What if it was renewed this time? A wave of panic swept through Israeli security circles a few weeks ago as a new reality, which they deem unwelcomed, began to emerge. After 15 long months of waiting following the start of the negotiations in April 2021, optimism was finally back in Vienna. For the first time, a new Iranian nuclear deal seemed possible.
In Tel Aviv, on the other hand, the rescue operation to revive the 2015 JCPOA (Joint Comprehensive Plan of Action), after Washington’s unilateral withdrawal in May 2018, has a bitter aftertaste.
The prospect of a deal became a reality in early August with the resumption of talks after they stalled for five months. On Aug. 8, after several days of discussions, the European Union announced that it had “submitted a final draft” to be examined by Washington, as well as Tehran that will give its verdict soon after receiving the US response on Aug. 23.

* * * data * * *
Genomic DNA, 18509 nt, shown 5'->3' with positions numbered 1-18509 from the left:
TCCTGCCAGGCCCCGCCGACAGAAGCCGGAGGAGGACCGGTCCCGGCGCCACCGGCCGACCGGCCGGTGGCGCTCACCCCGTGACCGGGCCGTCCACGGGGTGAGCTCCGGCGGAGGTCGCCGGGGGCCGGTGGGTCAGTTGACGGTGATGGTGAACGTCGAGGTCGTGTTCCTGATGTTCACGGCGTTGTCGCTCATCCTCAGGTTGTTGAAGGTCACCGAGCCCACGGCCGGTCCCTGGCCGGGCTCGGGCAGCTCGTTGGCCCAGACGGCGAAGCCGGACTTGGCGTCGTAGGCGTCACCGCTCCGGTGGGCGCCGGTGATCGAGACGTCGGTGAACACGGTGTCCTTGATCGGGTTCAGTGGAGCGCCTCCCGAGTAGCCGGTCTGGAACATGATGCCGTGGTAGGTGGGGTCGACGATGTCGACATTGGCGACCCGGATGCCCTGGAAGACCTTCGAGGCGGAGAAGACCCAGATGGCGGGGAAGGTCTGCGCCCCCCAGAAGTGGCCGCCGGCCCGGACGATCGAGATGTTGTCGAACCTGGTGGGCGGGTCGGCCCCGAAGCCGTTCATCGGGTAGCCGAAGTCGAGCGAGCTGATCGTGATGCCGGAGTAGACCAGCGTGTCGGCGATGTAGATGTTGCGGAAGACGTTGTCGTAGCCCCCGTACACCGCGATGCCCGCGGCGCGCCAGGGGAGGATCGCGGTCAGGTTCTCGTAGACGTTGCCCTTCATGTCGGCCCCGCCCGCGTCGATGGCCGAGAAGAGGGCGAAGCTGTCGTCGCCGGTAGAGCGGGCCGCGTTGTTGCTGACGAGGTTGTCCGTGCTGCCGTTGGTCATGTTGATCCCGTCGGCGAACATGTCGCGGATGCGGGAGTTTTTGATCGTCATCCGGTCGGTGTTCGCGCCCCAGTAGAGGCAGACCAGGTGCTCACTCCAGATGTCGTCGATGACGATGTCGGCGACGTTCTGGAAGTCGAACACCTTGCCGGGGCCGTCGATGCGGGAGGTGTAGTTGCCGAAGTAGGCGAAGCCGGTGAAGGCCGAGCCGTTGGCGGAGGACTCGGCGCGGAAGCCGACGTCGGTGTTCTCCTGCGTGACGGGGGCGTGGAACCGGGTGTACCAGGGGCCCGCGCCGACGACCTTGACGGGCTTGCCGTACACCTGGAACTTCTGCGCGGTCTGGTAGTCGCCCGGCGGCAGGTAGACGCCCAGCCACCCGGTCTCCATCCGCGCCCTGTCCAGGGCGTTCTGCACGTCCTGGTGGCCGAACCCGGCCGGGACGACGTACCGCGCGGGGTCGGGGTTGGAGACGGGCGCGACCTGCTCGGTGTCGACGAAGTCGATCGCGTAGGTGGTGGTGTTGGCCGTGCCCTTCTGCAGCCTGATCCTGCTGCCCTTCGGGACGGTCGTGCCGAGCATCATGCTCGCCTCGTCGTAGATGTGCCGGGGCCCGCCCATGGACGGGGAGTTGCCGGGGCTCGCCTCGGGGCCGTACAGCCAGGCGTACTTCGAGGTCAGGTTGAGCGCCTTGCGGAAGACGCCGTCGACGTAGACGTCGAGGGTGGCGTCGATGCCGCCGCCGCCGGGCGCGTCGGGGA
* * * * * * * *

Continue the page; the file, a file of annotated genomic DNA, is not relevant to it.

“We are closer now than we were even just a couple of weeks ago because Iran made the decision to make some concessions,” said White House national security spokesman John Kirby on Aug. 24.
At the same time, concern is growing in Israel. “With its own nuclear deterrent, Israel is less concerned about Iran threatening Israel with nuclear weapons than about the increased regional influence a nuclear weapon would give Iran,” said Dalia Dassa Kaye, a Middle East specialist at the Rand Corporation, in reference to the funds that would be released if sanctions were lifted.